Most biscuits will have moisture contents of less than 5%, with some of the crisper varieties, such as saltines, averaging around 2%. Exceptions are the chewy cookies such as brownies and cakelike cookies, which, when fresh, will have moisture contents of more than 10%. Within the range of normal ambient relative humidities experienced in the United States, drier cookies and crackers will tend to absorb water vapor. Chewier cookies will lose moisture, so it is highly desirable to package all biscuits in containers having low rates of moisture vapor transfer, if extended shelf lives are to be achieved. A more detailed discussion of packaging technology has been published elsewhere (5).
Deterioration of cookies and crackers generally takes the form of loss of flavor or acquisition of stale flavors, due to chemical changes (such as oxidation and loss of volatiles by evaporation), and undesirable texture changes. These changes are caused by loss or uptake of moisture, depending on whether a given biscuit is expected to be chewy or crisp, respectively. Sometimes, the appearance also changes because the surface reflects and refracts light differently, due to physical changes such as crystallization of sugars, solidification or liquefaction of fat fractions, or formation of empty vacuoles as moisture evaporates.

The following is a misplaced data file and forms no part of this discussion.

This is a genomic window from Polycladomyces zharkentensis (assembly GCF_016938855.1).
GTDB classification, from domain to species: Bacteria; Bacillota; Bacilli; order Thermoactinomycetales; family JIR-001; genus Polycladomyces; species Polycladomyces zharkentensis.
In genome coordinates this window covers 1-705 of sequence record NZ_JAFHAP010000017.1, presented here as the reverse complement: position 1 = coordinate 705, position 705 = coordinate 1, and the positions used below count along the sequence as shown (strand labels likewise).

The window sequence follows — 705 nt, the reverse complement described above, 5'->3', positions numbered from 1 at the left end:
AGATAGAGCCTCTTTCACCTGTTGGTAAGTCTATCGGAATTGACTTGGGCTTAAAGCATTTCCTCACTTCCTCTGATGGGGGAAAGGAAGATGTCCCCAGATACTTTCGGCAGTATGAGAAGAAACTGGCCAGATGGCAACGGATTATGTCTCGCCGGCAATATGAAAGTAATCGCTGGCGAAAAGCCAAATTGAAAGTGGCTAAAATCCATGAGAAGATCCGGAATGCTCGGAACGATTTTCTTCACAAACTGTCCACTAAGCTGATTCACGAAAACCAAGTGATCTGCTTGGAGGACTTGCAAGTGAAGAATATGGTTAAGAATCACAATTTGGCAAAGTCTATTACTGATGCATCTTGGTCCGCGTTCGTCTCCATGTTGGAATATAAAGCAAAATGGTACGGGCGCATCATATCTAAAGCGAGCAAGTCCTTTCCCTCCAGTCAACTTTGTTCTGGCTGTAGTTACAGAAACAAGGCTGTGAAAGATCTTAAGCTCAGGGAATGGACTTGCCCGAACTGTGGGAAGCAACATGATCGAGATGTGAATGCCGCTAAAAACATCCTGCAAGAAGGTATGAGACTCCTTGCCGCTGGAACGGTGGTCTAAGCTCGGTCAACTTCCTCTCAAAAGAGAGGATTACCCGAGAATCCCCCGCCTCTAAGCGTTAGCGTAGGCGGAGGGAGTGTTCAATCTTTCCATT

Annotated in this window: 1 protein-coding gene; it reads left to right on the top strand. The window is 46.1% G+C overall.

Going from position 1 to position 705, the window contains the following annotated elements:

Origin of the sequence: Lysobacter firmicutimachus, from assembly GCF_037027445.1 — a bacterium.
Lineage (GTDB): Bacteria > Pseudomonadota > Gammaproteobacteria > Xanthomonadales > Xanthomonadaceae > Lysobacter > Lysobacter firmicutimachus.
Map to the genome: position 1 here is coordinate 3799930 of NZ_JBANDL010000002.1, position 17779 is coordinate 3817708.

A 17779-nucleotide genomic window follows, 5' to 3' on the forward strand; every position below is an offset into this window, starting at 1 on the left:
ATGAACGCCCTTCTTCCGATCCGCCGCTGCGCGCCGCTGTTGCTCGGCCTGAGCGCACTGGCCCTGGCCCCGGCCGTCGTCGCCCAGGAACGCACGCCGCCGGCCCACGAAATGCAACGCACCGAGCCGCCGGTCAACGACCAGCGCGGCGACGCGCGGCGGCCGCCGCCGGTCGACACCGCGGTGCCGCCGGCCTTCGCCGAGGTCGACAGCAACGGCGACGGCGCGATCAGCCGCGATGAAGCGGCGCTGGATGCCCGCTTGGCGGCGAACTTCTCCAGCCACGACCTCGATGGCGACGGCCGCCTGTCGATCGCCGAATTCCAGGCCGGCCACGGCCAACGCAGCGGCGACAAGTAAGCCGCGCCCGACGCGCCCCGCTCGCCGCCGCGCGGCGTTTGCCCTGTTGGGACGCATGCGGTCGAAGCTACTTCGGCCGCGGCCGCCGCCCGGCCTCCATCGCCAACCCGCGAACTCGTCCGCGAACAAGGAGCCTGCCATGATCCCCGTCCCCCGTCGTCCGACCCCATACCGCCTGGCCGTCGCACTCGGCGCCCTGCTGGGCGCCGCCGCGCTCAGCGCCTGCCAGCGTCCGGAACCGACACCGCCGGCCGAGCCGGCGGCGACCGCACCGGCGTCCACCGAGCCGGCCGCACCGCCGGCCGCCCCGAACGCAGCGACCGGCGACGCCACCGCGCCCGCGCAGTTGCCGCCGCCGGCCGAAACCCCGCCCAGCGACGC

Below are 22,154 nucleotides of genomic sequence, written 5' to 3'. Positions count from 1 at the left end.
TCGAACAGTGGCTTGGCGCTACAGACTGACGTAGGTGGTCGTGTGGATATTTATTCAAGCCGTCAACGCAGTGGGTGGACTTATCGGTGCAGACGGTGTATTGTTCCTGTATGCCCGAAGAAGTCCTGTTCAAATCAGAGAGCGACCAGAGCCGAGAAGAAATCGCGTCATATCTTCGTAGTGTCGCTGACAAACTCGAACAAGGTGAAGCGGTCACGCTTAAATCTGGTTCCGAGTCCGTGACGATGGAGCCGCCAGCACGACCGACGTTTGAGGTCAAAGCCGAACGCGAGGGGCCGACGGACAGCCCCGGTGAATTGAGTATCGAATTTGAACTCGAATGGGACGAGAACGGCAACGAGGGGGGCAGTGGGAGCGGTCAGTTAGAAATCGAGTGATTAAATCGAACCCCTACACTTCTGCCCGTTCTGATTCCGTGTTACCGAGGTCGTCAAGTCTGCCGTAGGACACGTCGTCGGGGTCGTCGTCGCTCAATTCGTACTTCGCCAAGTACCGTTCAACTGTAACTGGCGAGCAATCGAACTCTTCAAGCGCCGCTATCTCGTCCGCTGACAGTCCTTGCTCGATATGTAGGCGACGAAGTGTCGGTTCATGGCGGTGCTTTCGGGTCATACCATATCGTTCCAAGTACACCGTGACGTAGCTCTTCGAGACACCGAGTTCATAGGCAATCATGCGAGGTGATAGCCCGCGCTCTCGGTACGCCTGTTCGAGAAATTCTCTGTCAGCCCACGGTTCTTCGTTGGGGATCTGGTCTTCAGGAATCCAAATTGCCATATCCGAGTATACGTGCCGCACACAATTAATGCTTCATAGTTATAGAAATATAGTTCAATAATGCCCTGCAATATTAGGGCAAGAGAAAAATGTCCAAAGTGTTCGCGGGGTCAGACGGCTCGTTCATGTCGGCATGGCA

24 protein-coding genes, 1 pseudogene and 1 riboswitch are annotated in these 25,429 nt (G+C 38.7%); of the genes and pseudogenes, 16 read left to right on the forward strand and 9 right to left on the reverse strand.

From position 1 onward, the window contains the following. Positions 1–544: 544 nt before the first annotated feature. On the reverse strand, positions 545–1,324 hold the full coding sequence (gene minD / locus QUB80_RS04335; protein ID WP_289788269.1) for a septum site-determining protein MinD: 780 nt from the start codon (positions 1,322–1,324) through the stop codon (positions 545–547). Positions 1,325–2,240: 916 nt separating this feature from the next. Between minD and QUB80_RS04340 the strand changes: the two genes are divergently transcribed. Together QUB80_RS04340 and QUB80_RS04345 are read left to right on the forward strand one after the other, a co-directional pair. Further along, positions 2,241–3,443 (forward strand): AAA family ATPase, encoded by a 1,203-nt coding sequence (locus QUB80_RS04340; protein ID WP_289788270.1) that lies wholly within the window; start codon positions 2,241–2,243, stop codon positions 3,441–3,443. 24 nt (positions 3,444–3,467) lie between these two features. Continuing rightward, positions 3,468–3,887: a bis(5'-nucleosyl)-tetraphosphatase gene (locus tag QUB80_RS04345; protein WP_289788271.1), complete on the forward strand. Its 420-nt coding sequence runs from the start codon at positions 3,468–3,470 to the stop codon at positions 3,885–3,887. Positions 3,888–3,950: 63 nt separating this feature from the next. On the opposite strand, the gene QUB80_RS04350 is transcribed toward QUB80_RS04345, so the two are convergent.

Microbiological changes are usually not particularly important causes of storage deterioration of cookies and crackers, because the low "water activity" (actually, rela tive humidity) of the substrate strongly inhibits the growth of yeasts, bacteria, and molds. The water activity (denoted as Aw) should be less than 0.70, which is the point below which most yeast, mold, and bacteria cannot survive. Sometimes, mold inhibitors such as potassium sorbate or calcium propionate are used to control spoilage, but these additives are regulated and are pH dependent. Occasionally, fermentation by osmophilic yeasts will take place in marshmallow and jellies, but formula adjustments to decrease the water activity of these materials, plus improvements in sanitation, can often remedy such problems. An extensive discussion of packaging and preservation methods for biscuits and other baked goods has been published elsewhere (5).
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